Juan Mata looks likely to leave Chelsea for Manchester United.
The Blues' double Player of the Year recipient looks increasingly likely to be heading to pastures new, with David Moyes' Manchester United his reported destination.
Indeed, according to a tweet from Matt Law of the Daily Telegraph, Mata has "told family and friends he is joining Manchester United."
It's hard to understand why Jose Mourinho would even countenance the player's sale.
After all, it wasn't long ago when he was singing Mata's praises, per Sam Wallace of the Independent:
People love him, but also the fellow players love the work he did for the team. Of course, he fits in my plans.
I know him quite well. I have my idea about him. I have my idea about where and how he produces better, and where he has more difficulty.
But we are here to try and keep him performing when he is, and try and help him to perform better in the situations where he finds it a bit more difficult.
It was a fairly unequivocal statement, made at the beginning of the season—"Of course he fits in my plans."
Will Jose Mourinho regret selling Juan Mata?
So where did it all go wrong for Juan Mata? How is it that a player of such guile and craft has only made 12 appearances in all competitions under Mourinho (per whosocred.com)?
Of the 12, Mata has only played the full 90 minutes on four occasions, and one of those was against Swindon in the Capital One Cup. Hardly the sort of treatment someone of Mata's evident quality deserves.
I don't like the way Chelsea were playing the last couple of years; the club doesn't like it and we want to change. We want to play a different style. The past is history, even my past. I'm here like I've just arrived.
The way I'm reading the situation and the reasons why, in this moment, he's [Mata] not playing so much are things I can speak about with him, but not publicly.
It's part of a process with him, too. It is one thing to play with Ramires and Oscar closing down opponents on each side, and Mata as a No. 10 behind a striker with his clever assists, clever passes and fantastic actions because he has great talent.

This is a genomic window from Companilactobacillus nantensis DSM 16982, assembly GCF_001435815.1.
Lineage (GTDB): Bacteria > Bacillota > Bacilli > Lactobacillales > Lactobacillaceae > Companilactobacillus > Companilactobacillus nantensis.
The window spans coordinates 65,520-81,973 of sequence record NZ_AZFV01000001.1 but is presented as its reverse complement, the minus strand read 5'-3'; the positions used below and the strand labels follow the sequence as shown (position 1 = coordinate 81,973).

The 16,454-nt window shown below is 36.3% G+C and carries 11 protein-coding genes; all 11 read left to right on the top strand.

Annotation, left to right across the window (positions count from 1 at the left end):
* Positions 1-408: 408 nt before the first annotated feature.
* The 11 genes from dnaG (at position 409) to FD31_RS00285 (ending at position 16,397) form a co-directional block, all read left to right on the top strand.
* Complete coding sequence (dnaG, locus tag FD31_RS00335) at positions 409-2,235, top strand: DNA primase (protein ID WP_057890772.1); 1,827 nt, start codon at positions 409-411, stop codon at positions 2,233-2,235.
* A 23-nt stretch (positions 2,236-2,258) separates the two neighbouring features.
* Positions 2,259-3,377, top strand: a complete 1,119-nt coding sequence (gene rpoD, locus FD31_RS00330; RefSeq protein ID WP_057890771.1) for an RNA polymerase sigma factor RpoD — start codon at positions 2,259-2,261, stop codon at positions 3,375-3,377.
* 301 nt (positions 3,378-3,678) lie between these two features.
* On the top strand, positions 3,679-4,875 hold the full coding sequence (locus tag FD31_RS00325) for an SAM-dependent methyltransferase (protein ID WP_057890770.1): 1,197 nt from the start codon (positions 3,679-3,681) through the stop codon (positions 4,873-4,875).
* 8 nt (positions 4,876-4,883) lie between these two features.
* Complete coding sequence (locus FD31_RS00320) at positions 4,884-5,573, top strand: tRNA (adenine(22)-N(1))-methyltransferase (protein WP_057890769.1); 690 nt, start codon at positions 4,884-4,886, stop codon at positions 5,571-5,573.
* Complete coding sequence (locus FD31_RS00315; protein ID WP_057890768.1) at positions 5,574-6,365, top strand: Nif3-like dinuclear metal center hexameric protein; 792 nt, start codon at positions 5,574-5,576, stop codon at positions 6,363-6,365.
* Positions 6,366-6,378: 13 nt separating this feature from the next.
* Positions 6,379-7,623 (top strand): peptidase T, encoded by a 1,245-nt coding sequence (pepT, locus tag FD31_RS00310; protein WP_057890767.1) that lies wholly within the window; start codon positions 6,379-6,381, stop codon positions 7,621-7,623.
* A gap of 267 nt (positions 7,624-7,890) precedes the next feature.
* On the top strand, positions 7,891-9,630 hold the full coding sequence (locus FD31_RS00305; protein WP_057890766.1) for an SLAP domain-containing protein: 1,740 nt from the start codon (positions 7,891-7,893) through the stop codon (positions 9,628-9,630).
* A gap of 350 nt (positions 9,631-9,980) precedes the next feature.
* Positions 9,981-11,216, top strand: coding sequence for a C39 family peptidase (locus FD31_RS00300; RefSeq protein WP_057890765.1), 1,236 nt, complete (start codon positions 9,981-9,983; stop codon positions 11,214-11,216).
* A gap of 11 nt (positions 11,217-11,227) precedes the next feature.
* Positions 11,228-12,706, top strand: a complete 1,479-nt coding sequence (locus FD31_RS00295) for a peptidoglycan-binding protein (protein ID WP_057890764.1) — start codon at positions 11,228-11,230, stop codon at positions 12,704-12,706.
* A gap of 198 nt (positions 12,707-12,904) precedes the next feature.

But it is another thing to adapt to the way we want to play. In this moment, Oscar is my No. 10 and, if anyone tells me Oscar has not been Chelsea's best player this season, I'd have to disagree.
I have to prove to the fans that I am good. Now [Mata] must do the same, but only when [Mata] adapts to what we want.
Running great distances and closing down opponents have never been the Spaniard's forte anyway, and Mourinho's criticism of the player is at odds with his earlier fulsome praise.
In any event, despite not being the supreme athlete that Mourinho desires, there aren't too many better in the playmaker role in which Mata excels.
His style is pleasing to the eye and not forced, with a caress and ownership of the ball that is total. And he rarely wastes a pass.
An 88 percent completion rate across the season (per squawka.com) compares extremely favourably to other players in the position.
We should also keep in mind that before the Special One's triumphant homecoming, Mata had been an integral part of both the Champions League- and Europa League-winning sides.
Teams that played beautiful football, winning football.
Ex-Chelsea manager Ruud Gullit is another who can't understand Mourinho's standpoint, per SkySports:
He was one of the best players last year, therefore it's something personal.
I think they [Chelsea] can play much better football than they've shown. It's sometimes too tactical. With the players he has you don't need to be like that. You can be a little bit more adventurous.
He took that out by not playing Mata.
Whilst the deal is still to be done, everything points toward one of Stamford Bridge's finest making the move to Old Trafford.
It's a deal Jose Mourinho may live to regret.